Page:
It can be done by Kubernetes Jobs. We will also use Kubernetes ConfigMaps in order to bring our objects’ JSON data inside the container.

Dashboards & data views as ConfigMap

First, we’ll create a ConfigMap which includes:

1. Shell script that curls the Kibana API (to import the data views & the dashboards)

2. A JSON file of a dashboard

3. A NDJSON file of a data view

apiVersion: v1
kind: ConfigMap
metadata:
name: kibana-data
data:


curl-script.sh: |
#!/bin/sh


#Wait for Kibana to be available & healthy
function wait_for_kibana {
echo "Testing connection to Kibana"
until $(curl -k -X GET https://${KIBANA_URL}:${KIBANA_PORT}/_cluster/health); do sleep 5; done
until [ "$(curl -k -X GET https://${KIBANA_URL}:${KIBANA_PORT}/_cluster/health | wc -l)" == "0" ]
do sleep 5
done
}


#Import data view
function import_data_view {
echo "Importing data_view..."
OUTPUT=$(curl -k --user user:pwd -X POST https://${KIBANA_URL}:${KIBANA_PORT}/api/saved_objects/_import -H "kbn-xsrf: true" --form file=@/kibana/file.ndjson)
SUCCESS=$(echo ${OUTPUT} | grep -o '"successCount":1' | wc -l)
if [[ ${SUCCESS} == "1" ]]; then
printf "\n########## Imported data view successfully! #############################\n"
else
printf "\n########## Failure while importing data view #############\n"
fi
echo ${OUTPUT}
}


#Import dashboards
function import_dashboards {
echo "Importing dashboards..."
OUTPUT=$(curl --user user:pwd -X POST https://${KIBANA_URL}:${KIBANA_PORT}/api/kibana/dashboards/import?exclude=index-pattern -H 'kbn-xsrf: true' -H 'Content-Type: application/json' -d @/kibana/file.json)
SUCCESS=$(echo ${OUTPUT} | grep -o '"successCount":1' | wc -l)
if [[ ${SUCCESS} == "1" ]]; then
printf "\n########## Imported dashboards successfully! #############################\n"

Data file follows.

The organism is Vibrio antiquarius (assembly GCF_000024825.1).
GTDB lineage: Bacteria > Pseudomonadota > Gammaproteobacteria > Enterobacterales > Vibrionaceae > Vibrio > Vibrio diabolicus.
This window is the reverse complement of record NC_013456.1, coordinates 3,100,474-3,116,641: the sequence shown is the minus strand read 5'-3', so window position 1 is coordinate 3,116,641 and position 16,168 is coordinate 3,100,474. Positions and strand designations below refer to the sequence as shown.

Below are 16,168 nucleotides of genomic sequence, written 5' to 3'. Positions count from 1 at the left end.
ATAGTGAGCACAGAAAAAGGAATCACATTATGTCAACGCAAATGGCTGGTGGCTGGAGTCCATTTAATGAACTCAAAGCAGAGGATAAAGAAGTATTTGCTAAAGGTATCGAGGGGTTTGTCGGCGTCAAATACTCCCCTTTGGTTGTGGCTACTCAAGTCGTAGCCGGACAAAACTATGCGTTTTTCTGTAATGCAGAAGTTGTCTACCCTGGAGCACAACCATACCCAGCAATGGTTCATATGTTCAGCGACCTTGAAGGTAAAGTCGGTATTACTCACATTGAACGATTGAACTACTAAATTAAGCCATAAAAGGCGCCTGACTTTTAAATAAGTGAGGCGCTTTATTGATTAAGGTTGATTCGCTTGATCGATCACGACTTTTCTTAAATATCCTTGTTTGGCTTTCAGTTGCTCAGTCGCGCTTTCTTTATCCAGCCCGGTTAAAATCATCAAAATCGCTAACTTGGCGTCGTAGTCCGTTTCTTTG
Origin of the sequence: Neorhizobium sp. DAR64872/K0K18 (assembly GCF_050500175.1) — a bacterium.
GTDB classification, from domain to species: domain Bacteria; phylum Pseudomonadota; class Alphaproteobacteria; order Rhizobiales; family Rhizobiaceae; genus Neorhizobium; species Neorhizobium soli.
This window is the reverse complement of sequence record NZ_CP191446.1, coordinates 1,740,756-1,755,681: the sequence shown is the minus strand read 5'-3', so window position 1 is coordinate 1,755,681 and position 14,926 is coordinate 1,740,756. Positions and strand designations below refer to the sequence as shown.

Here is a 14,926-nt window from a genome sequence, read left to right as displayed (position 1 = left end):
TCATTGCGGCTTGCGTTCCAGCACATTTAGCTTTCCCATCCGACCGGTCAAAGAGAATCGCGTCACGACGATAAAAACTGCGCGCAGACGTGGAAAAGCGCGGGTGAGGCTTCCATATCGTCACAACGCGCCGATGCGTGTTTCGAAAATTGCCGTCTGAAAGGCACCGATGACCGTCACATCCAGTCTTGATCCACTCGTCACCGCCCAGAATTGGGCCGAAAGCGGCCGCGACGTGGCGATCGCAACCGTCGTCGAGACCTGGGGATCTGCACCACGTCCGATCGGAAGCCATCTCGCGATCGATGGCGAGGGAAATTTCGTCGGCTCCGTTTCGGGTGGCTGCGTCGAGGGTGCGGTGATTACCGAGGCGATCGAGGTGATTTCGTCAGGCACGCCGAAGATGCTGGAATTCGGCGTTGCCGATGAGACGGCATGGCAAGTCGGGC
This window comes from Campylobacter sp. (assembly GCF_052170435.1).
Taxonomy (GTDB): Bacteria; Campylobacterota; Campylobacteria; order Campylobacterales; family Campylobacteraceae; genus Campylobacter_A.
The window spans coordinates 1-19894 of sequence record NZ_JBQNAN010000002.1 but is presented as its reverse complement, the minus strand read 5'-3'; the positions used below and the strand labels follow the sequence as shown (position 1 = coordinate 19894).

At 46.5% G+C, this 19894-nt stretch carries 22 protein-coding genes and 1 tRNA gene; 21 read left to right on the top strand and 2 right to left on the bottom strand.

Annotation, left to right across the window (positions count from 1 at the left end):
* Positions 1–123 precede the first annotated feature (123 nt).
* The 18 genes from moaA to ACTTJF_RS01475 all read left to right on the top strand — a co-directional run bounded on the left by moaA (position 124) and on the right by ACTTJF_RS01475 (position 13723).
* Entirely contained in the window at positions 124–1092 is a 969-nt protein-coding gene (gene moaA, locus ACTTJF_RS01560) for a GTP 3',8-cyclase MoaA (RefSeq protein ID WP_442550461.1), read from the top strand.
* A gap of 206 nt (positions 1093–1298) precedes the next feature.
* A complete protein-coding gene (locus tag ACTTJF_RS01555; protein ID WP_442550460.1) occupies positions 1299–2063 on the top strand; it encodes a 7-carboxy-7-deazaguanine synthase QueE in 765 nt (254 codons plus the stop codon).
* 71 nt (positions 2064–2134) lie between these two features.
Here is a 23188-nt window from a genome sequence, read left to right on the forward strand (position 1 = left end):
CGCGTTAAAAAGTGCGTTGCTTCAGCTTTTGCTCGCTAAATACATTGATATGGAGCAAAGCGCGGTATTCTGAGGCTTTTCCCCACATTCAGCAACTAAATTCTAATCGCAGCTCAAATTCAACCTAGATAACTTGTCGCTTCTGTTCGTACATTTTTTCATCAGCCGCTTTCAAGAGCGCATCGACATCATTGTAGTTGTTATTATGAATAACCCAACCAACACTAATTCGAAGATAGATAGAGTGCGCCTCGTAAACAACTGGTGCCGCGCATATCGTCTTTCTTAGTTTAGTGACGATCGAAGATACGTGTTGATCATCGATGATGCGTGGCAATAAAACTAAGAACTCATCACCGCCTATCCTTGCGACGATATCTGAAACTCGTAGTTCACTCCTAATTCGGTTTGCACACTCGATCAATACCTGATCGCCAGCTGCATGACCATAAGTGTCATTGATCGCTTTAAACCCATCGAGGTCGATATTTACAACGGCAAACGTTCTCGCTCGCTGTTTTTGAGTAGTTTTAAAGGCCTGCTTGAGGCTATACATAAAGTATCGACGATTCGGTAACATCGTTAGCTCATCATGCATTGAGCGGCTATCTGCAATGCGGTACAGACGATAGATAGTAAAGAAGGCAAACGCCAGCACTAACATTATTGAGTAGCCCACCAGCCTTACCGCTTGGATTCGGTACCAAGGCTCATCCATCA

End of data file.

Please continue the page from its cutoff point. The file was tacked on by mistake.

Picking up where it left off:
else
printf "\n########## Failure while importing dashboards #############\n"
fi
echo ${OUTPUT}
}


wait_for_kibana
import_data_view
import_dashboards


file.ndjson: |
{ A BEAUTIFUL NDJSON FORMAT DATA }


file.json: |
{ A BEAUTIFUL JSON FORMAT DATA }

The next step is to mount this ConfigMap as 3 different files inside the Job’s container, follow me.

Kubernetes Job as your handler!

We’ll now use a Kubernetes Job in order to:

1. Mount this ConfigMap to a container

2. Run the Shell script in order to send the API requests to the Kibana

Please note:

Obviously, you need a ready Kubernetes cluster.

You can add the ConfigMap and the Kubernetes Job to your EFK stack helm chart, or you can just run it statically at your cluster — this is really your choice following your needs.

apiVersion: batch/v1
kind: Job
metadata:
name: kibana-import
annotations:
"helm.sh/hook": post-install
"helm.sh/hook-weight": "5"
"helm.sh/hook-delete-policy": before-hook-creation,hook-succeeded
spec:
backoffLimit: 0
template:
spec:
restartPolicy: Never
volumes:
- name: kibana-data
configMap:
name: kibana-data
defaultMode: 0777
containers:
- name: kibana-import
image: centos/centos7
imagePullPolicy: IfNotPresent
env:
- name: KIBANA_URL
value: "{{ .Values.kibana.serviceName }}"
- name: KIBANA_PORT
value: "{{ .Values.kibana.port }}"
command: ["/bin/sh","/kibana/curl-script.sh"]
volumeMounts:
- name: kibana-data
mountPath: /kibana/

This job will run a single pod which will go down right after it finishes its task: Importing Kibana data view & dashboards.

NOTE: You can add the following helm-hook in the Job if you would want to continuously update dashboard, and not only after the first installation of the chart: "helm.sh/hook": post-upgrade

Summing up

To sum up, it would be much better to have the option to import data views and dashboards using Kubernetes ConfigMaps, but as we can’t do so today, I find the solution I described here very useful in order to add an import functionality to your Helm chart, and allow your developers to control their built-in dashboards & data views from the ConfigMap.

On one hand, you give them control but on the other hand, you do the import process for them, using Job.
You can also decide how you want to run this Kubernetes Job. In my case, I decided to add this Job to my ECK helm chart, and then when I deployed the EFK stack I already had some built-in dashboards & data view, but you can obviously decide how you want to use it.